The Cincinnati Reds seem to be playing poker and pushing all in on the 2019 season as they signed Mike Moustakas, Wade Miley, and Shogo Akiyama. Notice how they didn’t make a move to bring in someone like Jason Castro or Robinson Chirinos to make an improvement at catcher? Well, we all know it isn’t because of their confidence in offensive output from Tucker Barnhart. Barnhart only provided 72 R+RBI with 11 home runs in 2019. This is where Tyler Stephenson comes into play.

The former first rounder from 2015 was very successful during the 2019 Double-A season, as he slashed .285/.372/.410 with six long balls in 89 games. His power certainly hasn’t progressed much since being drafted, but there have been positive reports about his blocking behind the plate and his ability to throw out runners. Eric Longenhagen from Fangraphs has stated that the pitch framing isn’t quite there just yet, but I am positive Stephenson can improve on that at the major league level.

Stephenson is a very patient hitter at the dish, with a 10% walk rate in 2019 and a strikeout rate down to 16% last year. We may see the power tick up once Stephenson gets a hold of the major league ball, even if it isn’t as bouncy as it was previously. The Reds want their lineup to be just as successful as their rotation should be in 2020, and Tyler Stephenson won’t have a hard time being a part of it sooner rather than later.

Joey Bart - Finding the Power

This one is a bolder take and a longer shot for redraft leagues in 2020, but Joey Bart has been a very fast mover through the San Francisco Giants system. Since he was selected second overall by the Giants in 2018, Bart has moved through four levels and finished the 2019 season in Double-A where he played 22 games. In those games, Bart slashed .316/.368/.544 with four home runs. Now this is obviously a small sample size and the league wasn’t truly given time to adjust to him, as he only hit for a .265 average in High-A ball in the early portion of 2019.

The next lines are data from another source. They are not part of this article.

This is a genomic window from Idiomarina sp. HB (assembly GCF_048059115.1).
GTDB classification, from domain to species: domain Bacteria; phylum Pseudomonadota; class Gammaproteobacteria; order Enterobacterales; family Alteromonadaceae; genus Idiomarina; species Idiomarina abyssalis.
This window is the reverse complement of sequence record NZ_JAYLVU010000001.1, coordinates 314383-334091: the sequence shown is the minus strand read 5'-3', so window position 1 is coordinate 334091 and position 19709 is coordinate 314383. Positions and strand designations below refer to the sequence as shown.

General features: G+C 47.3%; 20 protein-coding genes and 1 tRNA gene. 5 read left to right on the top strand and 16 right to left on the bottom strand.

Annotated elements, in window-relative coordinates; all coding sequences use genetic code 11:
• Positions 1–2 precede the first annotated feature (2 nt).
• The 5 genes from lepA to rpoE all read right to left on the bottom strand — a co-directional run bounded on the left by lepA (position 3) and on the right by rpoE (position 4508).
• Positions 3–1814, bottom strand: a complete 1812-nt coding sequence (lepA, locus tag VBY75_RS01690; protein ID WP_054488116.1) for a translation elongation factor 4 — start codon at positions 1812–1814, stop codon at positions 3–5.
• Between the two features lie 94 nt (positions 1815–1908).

Bart won’t ever be a .290+ hitter in the big leagues unless he does a lot of growing, but he could provide a .240 to .250 type of batting average and some power in 2020. However, the floor is definitely much lower for the Giants backstop compared to Stephenson or Varsho. With a walk percentage likely hovering around 5.5% in the big leagues, there will be peaks and valleys for Joey Bart when he does play. One thing that does work in Bart’s favor is how good his defense is at this point. He currently grades out as a plus defender and looks to be a plus plus defender at his peak, which means he should see consistent playing time regardless of how his offense is rolling at any point.

The most likely way that Bart likely sees the field for the Giants in 2020 is if they are able to find a trade partner for Buster Posey or Brandon Belt. If Belt is moved, it would allow the Giants to keep Posey’s bat in the lineup by shifting him to first base and by putting Joey Bart behind the plate.

These are just three names that you should have on your watch list that will give you production in the second half of the year—if you decided not to pay a premium for a catcher in your 2020 draft.

If you have any fantasy questions or comments, you can find me on Twitter @DadSox and I am always wanting to hear your thoughts on these players and more!